Home Additions Ideas: New Construction and Home Additions
Avoiding a Construction Nightmare: Home Owners Guide to Project Management!
By Alex Rodriguez
There are some important issues worth discussing when considering a new construction or remodeling project. I have done some research into the causes of construction project failure and have identified some key factors. This blog is a summary of various types of published case studies addressing construction project failures.
Projects are about people. The problems that manifest during the course of construction have less to do with technology than with the people involved in the project.
The following represent common factors leading to Construction or Remodeling Project failure:
- Lack of planning- Not taking the time to understand the scope of work and the time associated with completing work tasks. Effective planning and monitoring includes being able to realize when changes are required and when re-planning is necessary.
- Failure to budget the cost of the project and then minimize changes to the scope of work.
- Roles and responsibilities of the stake holders and team members need to be clearly defined.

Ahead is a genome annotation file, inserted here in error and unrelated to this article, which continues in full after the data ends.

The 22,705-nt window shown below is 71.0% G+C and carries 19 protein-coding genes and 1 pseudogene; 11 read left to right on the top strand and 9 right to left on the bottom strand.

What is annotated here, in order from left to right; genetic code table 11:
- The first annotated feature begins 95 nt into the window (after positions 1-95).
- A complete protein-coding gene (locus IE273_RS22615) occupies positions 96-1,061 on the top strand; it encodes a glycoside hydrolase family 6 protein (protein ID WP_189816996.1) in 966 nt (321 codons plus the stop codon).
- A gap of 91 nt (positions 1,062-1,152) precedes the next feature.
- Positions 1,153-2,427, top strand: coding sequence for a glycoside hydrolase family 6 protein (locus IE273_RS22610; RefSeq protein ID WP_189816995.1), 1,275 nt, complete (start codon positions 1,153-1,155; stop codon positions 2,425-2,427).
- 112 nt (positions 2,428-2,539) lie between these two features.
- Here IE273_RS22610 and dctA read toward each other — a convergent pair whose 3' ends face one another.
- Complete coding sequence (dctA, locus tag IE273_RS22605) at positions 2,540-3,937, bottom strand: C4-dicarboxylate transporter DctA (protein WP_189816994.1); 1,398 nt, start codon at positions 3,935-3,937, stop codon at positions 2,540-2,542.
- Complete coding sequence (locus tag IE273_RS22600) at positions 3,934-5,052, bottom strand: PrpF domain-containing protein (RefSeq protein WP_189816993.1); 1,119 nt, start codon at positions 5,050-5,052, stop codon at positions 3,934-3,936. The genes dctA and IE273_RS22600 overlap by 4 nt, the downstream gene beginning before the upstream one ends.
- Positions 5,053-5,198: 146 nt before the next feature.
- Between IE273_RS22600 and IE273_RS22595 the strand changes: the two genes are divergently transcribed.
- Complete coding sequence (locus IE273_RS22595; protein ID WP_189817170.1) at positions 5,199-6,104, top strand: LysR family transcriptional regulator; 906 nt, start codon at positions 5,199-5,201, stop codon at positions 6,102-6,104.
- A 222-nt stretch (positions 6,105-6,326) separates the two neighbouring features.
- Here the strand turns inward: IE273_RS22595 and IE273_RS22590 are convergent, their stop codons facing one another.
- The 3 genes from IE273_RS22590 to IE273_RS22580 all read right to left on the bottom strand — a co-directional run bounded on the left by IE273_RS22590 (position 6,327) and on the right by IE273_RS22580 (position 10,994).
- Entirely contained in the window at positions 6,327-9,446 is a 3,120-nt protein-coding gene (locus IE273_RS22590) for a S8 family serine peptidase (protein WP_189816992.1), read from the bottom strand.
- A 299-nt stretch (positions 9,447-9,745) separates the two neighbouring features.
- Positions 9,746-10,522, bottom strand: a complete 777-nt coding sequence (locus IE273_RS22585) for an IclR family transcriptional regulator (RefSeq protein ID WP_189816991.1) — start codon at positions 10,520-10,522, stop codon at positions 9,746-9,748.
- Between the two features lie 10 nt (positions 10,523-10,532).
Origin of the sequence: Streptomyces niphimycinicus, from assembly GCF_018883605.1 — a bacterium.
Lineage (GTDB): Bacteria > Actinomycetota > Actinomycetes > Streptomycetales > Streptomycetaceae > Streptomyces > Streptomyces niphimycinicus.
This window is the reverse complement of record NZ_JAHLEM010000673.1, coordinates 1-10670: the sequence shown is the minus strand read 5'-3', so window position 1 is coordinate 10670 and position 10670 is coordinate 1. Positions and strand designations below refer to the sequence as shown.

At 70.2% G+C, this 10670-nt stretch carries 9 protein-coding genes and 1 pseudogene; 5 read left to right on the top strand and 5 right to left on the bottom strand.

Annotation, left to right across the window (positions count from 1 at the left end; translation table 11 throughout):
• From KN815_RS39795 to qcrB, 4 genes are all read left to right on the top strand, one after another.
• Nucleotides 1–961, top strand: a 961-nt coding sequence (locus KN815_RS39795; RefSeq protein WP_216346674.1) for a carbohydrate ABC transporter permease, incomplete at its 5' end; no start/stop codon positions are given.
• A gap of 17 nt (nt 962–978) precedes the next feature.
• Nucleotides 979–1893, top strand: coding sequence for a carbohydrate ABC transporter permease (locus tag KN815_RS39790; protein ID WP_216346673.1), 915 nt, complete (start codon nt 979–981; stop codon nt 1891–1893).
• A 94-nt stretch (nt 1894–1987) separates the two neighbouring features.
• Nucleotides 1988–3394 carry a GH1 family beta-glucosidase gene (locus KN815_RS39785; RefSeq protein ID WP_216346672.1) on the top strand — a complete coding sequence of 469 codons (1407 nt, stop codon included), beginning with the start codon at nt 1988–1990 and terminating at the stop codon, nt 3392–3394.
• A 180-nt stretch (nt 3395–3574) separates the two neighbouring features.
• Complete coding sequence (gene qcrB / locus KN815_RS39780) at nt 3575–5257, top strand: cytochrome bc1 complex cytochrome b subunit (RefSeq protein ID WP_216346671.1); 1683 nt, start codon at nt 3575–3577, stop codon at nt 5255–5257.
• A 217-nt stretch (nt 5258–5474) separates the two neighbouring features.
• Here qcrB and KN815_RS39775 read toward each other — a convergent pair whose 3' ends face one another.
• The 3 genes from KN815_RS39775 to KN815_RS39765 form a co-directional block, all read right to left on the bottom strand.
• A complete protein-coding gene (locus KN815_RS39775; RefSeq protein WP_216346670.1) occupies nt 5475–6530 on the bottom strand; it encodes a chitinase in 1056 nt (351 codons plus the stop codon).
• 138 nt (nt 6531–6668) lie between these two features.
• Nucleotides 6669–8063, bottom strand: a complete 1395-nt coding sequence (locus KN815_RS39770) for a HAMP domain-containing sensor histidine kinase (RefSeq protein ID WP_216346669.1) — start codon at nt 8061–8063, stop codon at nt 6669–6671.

- Contingency Plans- Being able to have alternate vendors in place. Forecast the potential bottle neck points of the project.
Principles Home Owner can benefit from:
- Hire a competent contractor with a proven track record of success.
- Ask detailed questions about how your contractor will carry out the different components of your project. (Ask about his/her team? Who are they? How long have they been in the business? Will they give you a list of the subs to be used on your project?)
- Insist on a detailed construction schedule and payment schedule that covers the project from beginning to end.
- Have weekly meetings with the contractor to discuss the projects progression.
- Take the time to understand what your contractor has to do in order to deliver the agreed upon project scope.
- Develop a budget directly from the estimates that you have received from the contractor. Establish a contingency amount of up to 15% of the contract price. This is to deal with “Murphy’s Law”
- Pay the contractor on time and ask for receipts.
- Express concerns without caught up in too much emotion. (Your project is a business transaction that must meet your approval).
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